A new documentary style short film featuring Liverpool’s Irish dual-heritage women was shown at Bluecoat to celebrate St Brigid’s Day (1 Feb 2020, click here for event link). Bridging 2019’s Festival theme of “unique stories, creatively told” and 2020’s theme “exchange”, the documentary asks interviewees to consider their heritage, Irish migration and lived-experience of Liverpool. We can now show you that film.
Commissioned by the Irish Embassy to deliver an event as part of their national programme of St Brigid’s Day events (see online brochure here), the Festival has worked with grassroots documentarists, historians and artists The Sound Agents to create the film. Interviewing community members, they have unearthed fascinating stories about Liverpool, how families came to live here and what they have experienced as a result of their combined -and sometimes conflicting- dual-heritage.
The Sound Agents comprise of John J. Campbell and Moira Kenny; known recording seldom heard stories of everyday life, including The Liverpool Chinatown Oral History, the Chinese Labour Corps, social housing and the domestic effects of World War I on Liverpool.
Using Irish Embassy funding, the Liverpool Irish Festival commissioned The Sound Agents to document dual-heritage stories from women living in Liverpool, identified at the Festival’s dual-heritage day, held at Tate Liverpool (14 Oct 2019). Liverpool Live’s interview, recorded then, is available here: facebook.com/watch/?v=780575865694692 The Sound Agents are currently funded by the National Lottery Heritage Fund to make a pilot documentary film Then Along Came Lennon: A First Hand Account of Art School Bands.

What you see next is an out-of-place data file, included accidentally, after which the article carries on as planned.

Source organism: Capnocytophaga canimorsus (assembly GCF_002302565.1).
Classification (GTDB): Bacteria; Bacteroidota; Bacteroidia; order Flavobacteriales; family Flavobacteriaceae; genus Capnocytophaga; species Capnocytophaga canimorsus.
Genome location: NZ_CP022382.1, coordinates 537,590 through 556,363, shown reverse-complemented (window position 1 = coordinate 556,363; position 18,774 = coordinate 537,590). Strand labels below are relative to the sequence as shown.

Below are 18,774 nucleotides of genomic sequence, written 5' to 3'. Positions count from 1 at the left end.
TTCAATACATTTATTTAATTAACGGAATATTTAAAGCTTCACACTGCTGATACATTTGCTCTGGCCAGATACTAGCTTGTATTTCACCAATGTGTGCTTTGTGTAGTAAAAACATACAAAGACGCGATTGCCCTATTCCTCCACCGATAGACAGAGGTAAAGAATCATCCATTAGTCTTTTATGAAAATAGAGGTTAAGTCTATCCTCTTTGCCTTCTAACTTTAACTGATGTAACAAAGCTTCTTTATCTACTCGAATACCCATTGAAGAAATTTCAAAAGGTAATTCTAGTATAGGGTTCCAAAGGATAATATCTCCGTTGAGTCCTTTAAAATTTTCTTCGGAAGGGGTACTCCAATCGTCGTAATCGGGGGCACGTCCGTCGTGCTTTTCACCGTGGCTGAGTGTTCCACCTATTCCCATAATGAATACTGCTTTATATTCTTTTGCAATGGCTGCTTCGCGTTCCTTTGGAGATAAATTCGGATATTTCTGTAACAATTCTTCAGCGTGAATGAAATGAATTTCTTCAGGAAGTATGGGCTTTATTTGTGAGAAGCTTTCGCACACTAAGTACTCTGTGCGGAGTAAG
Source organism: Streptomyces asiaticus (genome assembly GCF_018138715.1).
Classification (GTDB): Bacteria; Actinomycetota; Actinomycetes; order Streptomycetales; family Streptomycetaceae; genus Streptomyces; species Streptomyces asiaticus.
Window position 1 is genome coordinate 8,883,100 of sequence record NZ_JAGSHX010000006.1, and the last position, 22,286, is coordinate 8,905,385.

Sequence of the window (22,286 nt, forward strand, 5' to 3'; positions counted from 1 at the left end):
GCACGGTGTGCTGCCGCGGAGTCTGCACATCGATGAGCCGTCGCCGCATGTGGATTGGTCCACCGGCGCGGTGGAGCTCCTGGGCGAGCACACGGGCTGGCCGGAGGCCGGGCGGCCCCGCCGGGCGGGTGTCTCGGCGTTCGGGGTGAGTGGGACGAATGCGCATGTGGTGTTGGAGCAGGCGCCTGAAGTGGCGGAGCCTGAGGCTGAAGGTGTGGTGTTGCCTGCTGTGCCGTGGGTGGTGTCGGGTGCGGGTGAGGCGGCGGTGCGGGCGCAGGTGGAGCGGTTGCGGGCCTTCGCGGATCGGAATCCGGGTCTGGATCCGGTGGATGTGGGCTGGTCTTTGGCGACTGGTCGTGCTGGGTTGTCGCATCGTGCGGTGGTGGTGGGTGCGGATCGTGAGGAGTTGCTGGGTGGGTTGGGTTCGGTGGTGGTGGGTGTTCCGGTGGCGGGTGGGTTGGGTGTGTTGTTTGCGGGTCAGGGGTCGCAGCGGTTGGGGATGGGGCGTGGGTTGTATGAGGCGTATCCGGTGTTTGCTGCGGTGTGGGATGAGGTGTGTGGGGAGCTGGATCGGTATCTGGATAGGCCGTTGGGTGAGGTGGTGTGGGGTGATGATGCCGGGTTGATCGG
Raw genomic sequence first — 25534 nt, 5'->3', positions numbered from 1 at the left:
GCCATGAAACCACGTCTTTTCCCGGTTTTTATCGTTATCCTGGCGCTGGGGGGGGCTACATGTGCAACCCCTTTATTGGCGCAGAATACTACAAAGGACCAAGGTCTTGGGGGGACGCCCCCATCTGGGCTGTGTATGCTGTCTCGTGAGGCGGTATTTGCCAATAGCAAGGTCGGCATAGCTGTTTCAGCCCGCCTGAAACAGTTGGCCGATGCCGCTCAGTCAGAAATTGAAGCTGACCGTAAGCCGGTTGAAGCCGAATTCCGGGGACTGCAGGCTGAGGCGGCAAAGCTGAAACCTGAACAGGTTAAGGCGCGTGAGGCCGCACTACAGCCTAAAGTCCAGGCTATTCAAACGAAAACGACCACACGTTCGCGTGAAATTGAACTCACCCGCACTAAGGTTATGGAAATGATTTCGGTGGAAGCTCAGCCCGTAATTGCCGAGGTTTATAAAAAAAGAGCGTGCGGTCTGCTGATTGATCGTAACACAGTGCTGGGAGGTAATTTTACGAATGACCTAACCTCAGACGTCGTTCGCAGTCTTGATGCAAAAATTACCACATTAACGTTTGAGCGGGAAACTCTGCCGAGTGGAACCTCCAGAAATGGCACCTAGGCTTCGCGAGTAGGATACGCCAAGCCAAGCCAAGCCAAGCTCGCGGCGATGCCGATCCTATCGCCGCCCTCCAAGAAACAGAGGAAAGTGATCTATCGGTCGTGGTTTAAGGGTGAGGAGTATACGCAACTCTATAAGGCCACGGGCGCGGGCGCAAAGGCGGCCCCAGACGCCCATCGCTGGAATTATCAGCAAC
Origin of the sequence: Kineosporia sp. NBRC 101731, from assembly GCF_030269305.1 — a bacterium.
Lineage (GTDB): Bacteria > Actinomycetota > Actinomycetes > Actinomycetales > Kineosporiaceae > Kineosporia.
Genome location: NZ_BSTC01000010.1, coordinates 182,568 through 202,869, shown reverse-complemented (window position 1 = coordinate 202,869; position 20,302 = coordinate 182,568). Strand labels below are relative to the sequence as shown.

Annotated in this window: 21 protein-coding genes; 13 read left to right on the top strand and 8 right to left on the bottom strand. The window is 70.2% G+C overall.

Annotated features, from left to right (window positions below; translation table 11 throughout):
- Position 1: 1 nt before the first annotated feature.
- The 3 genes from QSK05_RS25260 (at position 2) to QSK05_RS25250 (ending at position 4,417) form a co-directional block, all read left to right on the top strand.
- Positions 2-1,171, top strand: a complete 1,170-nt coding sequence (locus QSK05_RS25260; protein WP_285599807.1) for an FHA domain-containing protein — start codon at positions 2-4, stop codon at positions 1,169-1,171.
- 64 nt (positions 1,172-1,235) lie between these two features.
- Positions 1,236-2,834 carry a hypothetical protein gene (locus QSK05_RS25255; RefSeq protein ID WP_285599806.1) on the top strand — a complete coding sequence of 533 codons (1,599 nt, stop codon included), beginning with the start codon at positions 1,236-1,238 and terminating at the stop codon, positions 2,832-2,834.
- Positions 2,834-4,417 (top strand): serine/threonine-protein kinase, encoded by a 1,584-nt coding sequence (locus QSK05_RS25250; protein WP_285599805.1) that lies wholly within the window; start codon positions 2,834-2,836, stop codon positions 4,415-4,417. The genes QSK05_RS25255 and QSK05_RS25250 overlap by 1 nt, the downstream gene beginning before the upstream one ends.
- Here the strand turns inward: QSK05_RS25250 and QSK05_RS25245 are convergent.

The Festival developed the day to involve and learn about Black and Irish, Chinese and Irish and Irish diaspora experiences of Liverpool. It was formed by inviting group leaders to participate and invite their networks. Doing so revealed stories of empowerment, race and identity divisions and tales of family, domestic life and celebrations. The documentary collects some of the stories, serving as a stepping stone to future work with these communities. If you are interested in speaking to the Festival about this, please email [email protected] who continue to work on this subject and are open to additional individuals and groups becoming involved.
Liverpool Family Ties: The Irish Connection continues the Festival’s commitment to work about In:Visible Women, with St Brigid’s Day presenting an opportunity to celebrate and empower women. Respected as Ireland’s ‘second saint’ for compassion towards the young, sailors, watermen, scholars and travellers, St Brigid is a ‘taliswoman’ for modern concerns, making her a relevant role model now.
Tickets to Liverpool Family Ties: An Irish Connection are free, but registration is necessary.
Click here to book yours: liverpoolirishfestival.com/events/family-ties/
For more about The Sound Agents: thesoundagents.com/
The image used to promote this event is of Mr Kwok Fong and Mrs Elizabeth Fong (nee Gannon), provided by a family member during the filming of the documentary. It features their first-born grandchild, Roma.